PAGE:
It is usually just a formality but like many things initiated in 2020, there’ll be nothing routine about verifying the Electoral College vote count when Congress’s joint session commences Wednesday.
The usual mundane and procedural vote count faces an inexplicable challenge by more than 100 Republican members of the House and a dozen GOP Senators in support of President Donald Trump. Allegedly, Trump has even pressured Vice President Mike Pence, who will preside over the meeting, to overturn the votes which President-elect Joe Biden won, 306 to 232 over Trump.
The Constitution mandates that the vote count is verified, a procedural matter after electors officially cast their vote on Dec. 14, reaffirming Biden’s victory. Federal law dictates January 6 as the date on which the Electoral College votes are verified in Congress.
The gathering, which begins at 1 p.m. EST., proceeds with the vice president opening sealed certificates from states in alphabetical order. He then hands them to four individuals referred to as “tellers” – a Democrat and a Republican from each Congressional chamber.
The members review the certificates and then announce the states’ votes. If there’s no objection, the process continues until all the votes are counted. However, objections – which must be submitted in writing and signed by at least one member from each chamber – are expected to resonate throughout the halls of Congress. Once an objection is recognized, the vote-counting stops and the joint session splits for two hours of debate on each complaint. A vote to sustain the objection and dismiss the state’s votes occurs afterward.
To dismiss a state’s vote, the majority in both the House and Senate would have to vote to sustain the objection – both chambers must agree, or the protest is dismissed. Following that action, the joint session reconvenes. After the objection is voted on, the joint congressional session reconvenes and continues with the count. The process repeats if there is another formal objection to a different state’s vote.
As the Democrats control the House, and no member of the party has expressed any willingness to side with the GOP, experts predict that the collective effort will face defeat.
Republicans currently maintain a slim majority in the Senate but some of their members have taken a public stand against the objections.
The GOP-led insurrection focuses on states like Georgia and Wisconsin – specifically in predominately Black areas like Atlanta and Milwaukee.
Ironically, the first recorded instance of such widespread objections within Congress occurred in 1861, after Abraham Lincoln claimed the presidency, winning just 40 percent of the popular vote.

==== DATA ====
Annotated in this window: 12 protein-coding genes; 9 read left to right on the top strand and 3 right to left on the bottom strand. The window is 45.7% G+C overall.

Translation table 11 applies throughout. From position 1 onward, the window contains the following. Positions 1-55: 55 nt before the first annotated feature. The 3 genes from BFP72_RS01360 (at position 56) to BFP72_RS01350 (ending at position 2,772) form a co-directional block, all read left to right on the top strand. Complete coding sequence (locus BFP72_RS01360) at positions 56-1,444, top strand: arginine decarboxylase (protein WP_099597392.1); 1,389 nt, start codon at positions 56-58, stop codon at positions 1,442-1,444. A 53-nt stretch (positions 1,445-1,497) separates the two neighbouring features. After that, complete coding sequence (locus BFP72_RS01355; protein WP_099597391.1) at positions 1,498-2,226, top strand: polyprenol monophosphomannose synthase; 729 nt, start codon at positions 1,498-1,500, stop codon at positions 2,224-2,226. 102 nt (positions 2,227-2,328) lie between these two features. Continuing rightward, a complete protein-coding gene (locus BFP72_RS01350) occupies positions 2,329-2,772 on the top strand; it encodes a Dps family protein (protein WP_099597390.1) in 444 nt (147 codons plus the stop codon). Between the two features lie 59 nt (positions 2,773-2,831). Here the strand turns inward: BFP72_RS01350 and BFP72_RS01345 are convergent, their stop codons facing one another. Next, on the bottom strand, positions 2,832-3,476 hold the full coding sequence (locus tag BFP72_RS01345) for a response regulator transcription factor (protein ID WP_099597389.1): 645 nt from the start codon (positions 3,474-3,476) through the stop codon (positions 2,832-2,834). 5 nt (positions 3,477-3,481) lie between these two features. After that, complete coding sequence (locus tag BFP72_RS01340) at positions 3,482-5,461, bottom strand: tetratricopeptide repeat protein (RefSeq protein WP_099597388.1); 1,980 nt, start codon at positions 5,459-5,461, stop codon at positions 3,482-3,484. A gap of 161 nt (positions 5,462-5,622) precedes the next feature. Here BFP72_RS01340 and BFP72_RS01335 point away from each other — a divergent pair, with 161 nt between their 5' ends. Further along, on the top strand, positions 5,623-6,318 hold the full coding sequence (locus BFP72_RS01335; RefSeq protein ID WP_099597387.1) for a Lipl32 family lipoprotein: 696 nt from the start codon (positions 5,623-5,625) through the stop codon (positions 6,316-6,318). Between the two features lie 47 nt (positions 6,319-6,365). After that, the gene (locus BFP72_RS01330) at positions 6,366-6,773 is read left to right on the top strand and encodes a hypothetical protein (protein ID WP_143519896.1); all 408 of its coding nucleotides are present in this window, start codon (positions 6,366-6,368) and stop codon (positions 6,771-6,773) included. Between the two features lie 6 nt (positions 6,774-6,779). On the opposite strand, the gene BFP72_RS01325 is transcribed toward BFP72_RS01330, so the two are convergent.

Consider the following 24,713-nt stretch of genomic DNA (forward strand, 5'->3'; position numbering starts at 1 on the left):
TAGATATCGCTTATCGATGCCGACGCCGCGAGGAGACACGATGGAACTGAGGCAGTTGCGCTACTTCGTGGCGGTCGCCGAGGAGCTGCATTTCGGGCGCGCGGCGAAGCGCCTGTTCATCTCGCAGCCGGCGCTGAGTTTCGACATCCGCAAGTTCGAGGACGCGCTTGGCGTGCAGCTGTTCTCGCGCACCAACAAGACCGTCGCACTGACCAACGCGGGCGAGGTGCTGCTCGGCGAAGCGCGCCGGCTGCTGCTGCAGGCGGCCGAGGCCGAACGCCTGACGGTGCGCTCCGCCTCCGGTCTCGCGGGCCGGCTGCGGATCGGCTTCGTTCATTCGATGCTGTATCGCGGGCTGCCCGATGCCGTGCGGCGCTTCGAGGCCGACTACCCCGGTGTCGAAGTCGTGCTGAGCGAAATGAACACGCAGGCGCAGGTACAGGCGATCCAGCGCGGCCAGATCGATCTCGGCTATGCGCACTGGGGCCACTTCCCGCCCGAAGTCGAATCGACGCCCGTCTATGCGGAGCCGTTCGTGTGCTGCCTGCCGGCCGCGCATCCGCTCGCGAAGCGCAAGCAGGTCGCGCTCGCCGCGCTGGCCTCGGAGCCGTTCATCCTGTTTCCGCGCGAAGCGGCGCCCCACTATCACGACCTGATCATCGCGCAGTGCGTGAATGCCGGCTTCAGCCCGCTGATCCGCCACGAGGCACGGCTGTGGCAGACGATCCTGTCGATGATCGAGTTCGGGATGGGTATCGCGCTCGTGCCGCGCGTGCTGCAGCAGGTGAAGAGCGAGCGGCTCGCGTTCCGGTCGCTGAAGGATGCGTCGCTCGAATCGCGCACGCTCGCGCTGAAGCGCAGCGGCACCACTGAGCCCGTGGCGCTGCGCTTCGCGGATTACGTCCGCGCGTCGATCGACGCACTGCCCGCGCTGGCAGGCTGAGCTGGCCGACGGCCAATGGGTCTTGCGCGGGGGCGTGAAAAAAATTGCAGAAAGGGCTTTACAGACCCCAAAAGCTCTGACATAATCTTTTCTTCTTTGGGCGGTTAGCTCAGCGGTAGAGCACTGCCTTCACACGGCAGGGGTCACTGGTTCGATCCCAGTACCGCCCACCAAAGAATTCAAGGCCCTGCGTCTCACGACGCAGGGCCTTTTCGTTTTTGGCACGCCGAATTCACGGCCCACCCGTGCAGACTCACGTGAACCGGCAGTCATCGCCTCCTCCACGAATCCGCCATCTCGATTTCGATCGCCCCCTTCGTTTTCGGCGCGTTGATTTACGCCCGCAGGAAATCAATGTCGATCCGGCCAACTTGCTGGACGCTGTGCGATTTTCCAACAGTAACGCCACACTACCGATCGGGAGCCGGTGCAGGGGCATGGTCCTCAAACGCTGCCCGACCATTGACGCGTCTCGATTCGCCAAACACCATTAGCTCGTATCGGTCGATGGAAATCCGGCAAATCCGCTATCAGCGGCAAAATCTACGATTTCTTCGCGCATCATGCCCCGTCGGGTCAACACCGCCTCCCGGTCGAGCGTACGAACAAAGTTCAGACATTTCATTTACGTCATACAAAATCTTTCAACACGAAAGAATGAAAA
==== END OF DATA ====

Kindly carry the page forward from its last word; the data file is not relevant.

According to researchers at The Stanford Advocate, more senators followed their states out the door in December and January as states seceded.
“Some simply didn’t show up for the next session; others made formal resignations,” the newspaper reported. Crowds lined up in the frigid dawn to hear Sen. Jefferson Davis’s farewell address, during which he made clear he thought secession was justified because he believed Lincoln would end slavery.”
When the Senate reconvened, the remaining members had had enough. Sen. Daniel Clark of New Hampshire proposed a resolution to expel 10 senators on several grounds.
“They engaged in [a] conspiracy for the destruction of the Union and government, or, with full knowledge of such conspiracy, have failed to advise the government of its progress or aid in its suppression,” Sen. Clark remarked, the Advocate reported.
The Constitution required a two-thirds majority to expel a member of the Senate. Before that moment, only one Senator had been expelled, and more than six decades had passed since that time.
The motion passed 32 to 10; those expelled included two senators from Arkansas, North Carolina, Texas, and Virginia, plus James Chesnut, Jr. (South Carolina) and Alfred O.P. Nicholson (Tennessee).
Within seven months, four more were expelled for offering aid to the enemy, including John C. Breckinridge of Kentucky, whom Lincoln had beaten in the 1860 election.
“Almost all of the expelled men joined the Confederacy in leadership positions. Four died during or shortly after the war; when the Confederacy surrendered, four escaped to other countries, and two were briefly imprisoned,” The Advocate continued. “Within a few years, all had resumed distinguished careers, though none ever returned to the Senate.”